Despise your customers

The golden rule of french businesses is to despise your customers. At the very least, be rude, be impolite, yell at your visitors, if only to show them who's the boss. Any waiter in a Café knows exactly how to look down on someone with an exasperated expression. The Passion of the clerk suffering from the arrival of customers is beyond earthly words. Ideally, you should feel so unwelcome that you will never come again. That means less work for them. Who cares about business?

Municipal swimming pools apply creative thinking to customer service. Opening hours vary daily, just to fend off the naive. But to take the experienced swimmers aback, they redefined closing time as the time where all employees are off. Consequently, swimmers are expelled hastily 20 minutes beforehand, and — it's true — water heaters are stopped in the showers. Better yet: to make sure people actually leave in time, admittance stops one full hour before closing time. Since pools open in slots of 3 hours, that means 33% less work. And just to make sure even early birds are frustrated, when affluence is too big, the pool closes without warning, with a handmade sign taped to the door. Total customer dissatisfaction. Mission complete.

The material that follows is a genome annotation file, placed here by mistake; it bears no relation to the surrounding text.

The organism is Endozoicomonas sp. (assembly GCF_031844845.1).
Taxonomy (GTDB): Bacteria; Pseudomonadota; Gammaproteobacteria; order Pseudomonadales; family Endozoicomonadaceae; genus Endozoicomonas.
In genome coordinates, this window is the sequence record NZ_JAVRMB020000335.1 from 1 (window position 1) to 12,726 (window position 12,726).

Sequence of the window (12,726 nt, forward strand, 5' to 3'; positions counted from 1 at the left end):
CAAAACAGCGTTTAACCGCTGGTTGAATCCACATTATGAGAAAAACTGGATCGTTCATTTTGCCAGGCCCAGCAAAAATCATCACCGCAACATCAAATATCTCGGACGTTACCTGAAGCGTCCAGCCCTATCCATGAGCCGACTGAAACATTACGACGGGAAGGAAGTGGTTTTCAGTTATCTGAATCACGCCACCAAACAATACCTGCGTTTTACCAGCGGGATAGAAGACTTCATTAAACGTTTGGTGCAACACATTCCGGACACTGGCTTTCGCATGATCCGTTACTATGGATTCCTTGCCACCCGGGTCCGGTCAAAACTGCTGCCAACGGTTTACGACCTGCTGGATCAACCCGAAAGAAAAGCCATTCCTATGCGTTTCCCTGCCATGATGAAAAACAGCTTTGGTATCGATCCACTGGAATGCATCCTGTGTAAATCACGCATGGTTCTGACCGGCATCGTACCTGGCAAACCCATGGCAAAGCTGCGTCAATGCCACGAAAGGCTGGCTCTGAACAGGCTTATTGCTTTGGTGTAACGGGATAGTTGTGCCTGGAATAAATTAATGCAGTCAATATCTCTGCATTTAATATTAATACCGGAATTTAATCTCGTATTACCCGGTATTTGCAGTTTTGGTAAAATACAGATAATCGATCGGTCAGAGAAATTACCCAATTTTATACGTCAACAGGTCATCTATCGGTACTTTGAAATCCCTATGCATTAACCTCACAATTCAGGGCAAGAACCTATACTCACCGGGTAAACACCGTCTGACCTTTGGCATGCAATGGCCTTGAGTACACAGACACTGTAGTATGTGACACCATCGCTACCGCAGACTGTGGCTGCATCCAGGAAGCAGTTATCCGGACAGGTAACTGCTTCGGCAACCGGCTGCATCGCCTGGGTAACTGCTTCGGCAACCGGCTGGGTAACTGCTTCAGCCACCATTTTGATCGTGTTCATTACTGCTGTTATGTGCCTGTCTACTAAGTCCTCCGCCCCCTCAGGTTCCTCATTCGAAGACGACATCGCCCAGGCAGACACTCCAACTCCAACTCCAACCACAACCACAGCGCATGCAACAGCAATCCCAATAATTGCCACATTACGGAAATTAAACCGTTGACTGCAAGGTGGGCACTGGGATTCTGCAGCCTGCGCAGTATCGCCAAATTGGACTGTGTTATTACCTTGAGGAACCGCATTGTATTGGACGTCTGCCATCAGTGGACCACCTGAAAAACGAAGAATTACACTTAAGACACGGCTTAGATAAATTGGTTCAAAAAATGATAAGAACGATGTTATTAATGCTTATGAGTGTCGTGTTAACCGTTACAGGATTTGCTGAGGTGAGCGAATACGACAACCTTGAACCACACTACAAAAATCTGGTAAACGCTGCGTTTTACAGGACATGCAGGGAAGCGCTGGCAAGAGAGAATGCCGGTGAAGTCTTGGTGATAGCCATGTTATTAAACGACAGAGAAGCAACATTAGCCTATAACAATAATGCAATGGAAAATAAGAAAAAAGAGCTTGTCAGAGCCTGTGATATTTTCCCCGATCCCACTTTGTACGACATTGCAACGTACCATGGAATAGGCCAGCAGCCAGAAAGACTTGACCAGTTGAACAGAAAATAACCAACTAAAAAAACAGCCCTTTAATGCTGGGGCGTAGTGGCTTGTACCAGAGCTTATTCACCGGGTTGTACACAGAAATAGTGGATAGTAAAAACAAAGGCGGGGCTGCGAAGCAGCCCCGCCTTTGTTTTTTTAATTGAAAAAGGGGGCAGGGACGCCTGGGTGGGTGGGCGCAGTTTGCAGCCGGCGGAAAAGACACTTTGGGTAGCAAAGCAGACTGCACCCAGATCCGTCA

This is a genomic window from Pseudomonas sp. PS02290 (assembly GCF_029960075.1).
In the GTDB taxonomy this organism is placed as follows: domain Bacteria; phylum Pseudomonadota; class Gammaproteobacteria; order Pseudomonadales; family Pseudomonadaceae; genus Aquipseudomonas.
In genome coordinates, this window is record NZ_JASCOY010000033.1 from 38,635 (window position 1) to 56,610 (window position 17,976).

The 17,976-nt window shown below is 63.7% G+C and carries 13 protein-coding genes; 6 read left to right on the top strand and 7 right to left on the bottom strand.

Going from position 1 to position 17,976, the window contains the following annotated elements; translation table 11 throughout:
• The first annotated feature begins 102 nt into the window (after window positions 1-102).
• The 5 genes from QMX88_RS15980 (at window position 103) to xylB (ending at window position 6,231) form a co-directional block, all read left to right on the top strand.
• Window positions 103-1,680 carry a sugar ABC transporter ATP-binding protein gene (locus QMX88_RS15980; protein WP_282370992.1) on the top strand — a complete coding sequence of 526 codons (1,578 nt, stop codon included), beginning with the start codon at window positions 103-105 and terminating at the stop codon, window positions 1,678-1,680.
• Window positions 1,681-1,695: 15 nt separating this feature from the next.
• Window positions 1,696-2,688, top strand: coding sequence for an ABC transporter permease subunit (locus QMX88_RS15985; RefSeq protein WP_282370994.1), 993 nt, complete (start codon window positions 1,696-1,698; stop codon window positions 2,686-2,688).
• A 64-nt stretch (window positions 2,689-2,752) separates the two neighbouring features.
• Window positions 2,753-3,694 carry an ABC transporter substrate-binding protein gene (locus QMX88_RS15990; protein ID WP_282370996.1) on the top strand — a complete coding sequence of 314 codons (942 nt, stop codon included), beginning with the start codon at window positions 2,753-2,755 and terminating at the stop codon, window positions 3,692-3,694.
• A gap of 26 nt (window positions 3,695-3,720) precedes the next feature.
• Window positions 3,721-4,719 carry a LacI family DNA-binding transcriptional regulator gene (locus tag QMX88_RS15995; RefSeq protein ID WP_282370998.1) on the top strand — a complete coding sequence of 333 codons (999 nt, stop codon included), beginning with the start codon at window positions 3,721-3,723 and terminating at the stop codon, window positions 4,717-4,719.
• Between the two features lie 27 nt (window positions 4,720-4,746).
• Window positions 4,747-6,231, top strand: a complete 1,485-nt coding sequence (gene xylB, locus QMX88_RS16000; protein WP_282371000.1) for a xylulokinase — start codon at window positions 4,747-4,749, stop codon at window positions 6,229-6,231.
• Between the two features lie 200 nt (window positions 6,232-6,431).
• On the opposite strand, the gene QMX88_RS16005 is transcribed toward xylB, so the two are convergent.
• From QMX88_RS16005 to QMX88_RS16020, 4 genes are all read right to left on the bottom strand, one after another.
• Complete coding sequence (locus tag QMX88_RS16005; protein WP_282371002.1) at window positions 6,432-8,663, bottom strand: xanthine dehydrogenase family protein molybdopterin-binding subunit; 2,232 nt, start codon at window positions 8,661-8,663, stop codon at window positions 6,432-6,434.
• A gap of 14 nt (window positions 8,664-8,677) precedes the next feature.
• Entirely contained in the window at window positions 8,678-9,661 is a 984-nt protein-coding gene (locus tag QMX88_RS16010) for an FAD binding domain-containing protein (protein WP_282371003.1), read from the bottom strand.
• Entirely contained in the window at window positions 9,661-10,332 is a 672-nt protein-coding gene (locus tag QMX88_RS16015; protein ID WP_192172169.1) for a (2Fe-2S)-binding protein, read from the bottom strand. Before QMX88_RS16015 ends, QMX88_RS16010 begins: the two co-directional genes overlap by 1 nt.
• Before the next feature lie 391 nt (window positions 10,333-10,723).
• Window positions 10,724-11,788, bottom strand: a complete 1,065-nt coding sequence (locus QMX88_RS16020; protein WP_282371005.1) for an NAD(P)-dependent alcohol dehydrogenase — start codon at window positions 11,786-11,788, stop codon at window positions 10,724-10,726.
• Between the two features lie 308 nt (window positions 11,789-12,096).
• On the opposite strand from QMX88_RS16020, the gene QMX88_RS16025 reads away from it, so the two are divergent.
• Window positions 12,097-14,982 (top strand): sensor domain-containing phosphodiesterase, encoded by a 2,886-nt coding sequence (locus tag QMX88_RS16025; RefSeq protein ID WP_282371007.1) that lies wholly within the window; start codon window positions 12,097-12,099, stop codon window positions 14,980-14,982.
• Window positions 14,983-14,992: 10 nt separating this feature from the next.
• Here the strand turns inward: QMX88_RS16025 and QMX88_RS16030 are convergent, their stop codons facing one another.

This is not an isolated case. This very day, at an exhibit in Paris, a whole queue of 80 people had been queing for an exhibit for almost an hour, when a security agent took the dramatic personal initiative of letting them know the exhibit had been cancelled for unknown reasons. Of course that was after they bought the tickets. Like sheep, people scattered without a rant. Which proves the staff was right not to move a finger to inform them. Parisians like to be abused.

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